The ruling also showed “continuing contempt” for the Association of Southeast Asian Nations (ASEAN) and the five-point consensus the bloc reached with the junta earlier this year, he said.
“One of the agreed points is for constructive dialogue among all parties concerned, but instead, the junta is keeping one of the parties in jail,” said Santiago.
He called upon ASEAN to hold the line against the “illegal” military takeover and engage with the NUG.
“We continue our call for ASEAN to ban all junta representatives from its meetings [and] prevent junta generals from travelling in the region,” he said.
Suu Kyi faces a total sentence of several decades under ten other charges, including six for corruption. She has denied all of the charges.
The latest corruption charge relates to the rental of a helicopter by Dr Win Myat Aye, the former minister for social welfare, relief and resettlement.
The helicopter, which was rented for disaster management purposes, was allegedly improperly used with the approval of Suu Kyi and Win Myint, who has also been charged in connection with the case.
The junta announced earlier this month that it plans to prosecute 16 people for electoral fraud, including Suu Kyi, Win Myint, Myo Aung, and detained NLD vice chair Zaw Myint Maung.
The 21-year-old woman’s family denied the charges, saying she has no income and rarely leaves her home
A 21-year-old woman is in police custody in Rakhine State’s Kyaukphyu Township after being arrested late last week on suspicion of financially supporting the anti-regime People’s Defence Force (PDF).
Aye Myint Myat Aung was detained last Friday at a residential compound for healthcare workers in Kyaukphyu’s Asoera ward where she was living with her family, according to a relative.
The ward administrator, accompanied by soldiers and police, was conducting a late-night “guest list check” at the compound when Aye Myint Myat Aung was arrested, her aunt told Myanmar Now.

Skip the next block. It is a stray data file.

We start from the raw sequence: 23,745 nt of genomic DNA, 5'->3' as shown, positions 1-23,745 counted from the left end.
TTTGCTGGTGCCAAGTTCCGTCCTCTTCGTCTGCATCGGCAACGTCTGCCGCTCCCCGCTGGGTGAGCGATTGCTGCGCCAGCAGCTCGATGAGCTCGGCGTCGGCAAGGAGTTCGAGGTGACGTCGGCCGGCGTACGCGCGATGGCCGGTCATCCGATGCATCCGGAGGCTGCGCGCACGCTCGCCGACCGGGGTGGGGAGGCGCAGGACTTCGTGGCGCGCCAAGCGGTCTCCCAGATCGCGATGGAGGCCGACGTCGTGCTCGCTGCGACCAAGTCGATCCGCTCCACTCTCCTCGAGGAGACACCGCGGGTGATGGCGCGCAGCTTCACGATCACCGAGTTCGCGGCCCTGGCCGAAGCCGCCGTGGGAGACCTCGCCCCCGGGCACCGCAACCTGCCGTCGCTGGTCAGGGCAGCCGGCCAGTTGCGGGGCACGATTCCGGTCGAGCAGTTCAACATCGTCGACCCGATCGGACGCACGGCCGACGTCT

“The police said that a bank account in her name and registered under her ID card number was being used to provide financial support to the PDF every month and that they would need to question her,” her aunt said.
Aye Myint Myat Aung denied having anything to do with the PDF and said she was being wrongly accused, the aunt said, adding that her niece has no money of her own and receives just 500-1,000 kyat a day as pocket money from her parents.
“She stays at home most of the time, under her family’s supervision, and has no knowledge of political matters,” the aunt added.
A number of arrests have been made in Rakhine in recent months over allegations of involvement with the PDF, despite the fact that there has been little evidence of an armed resistance movement emerging in the state since the military seized power in February.
In October, three men, including Arakan Front Party candidate Sein Chit and Mrauk-U-based writer Min Dipar, were arrested on suspicion of having ties to the PDF and charged under Myanmar’s Counterterrorism Law.
In early November, two women and a teenaged girl were arrested in Rakhine’s Thandwe Township and later charged under the same law for allegedly financing PDF operations.
In one case, soldiers repeatedly beat a farmer in front of villagers and splashed water on his face to wake him when he passed out
Two men were murdered by soldiers after being detained in Mandalay Region this week in seperate incidents, locals have told Myanmar Now.
Than Tun Aung, a 25-year-old farmer, was detained and severely beaten on Monday after soldiers stationed in his village of Khine, Myingyan Township, started firing their guns at random, several locals there said.
He was among 11 men at the village bar at the time who were accused of an “unauthorised gathering” and taken to the local school.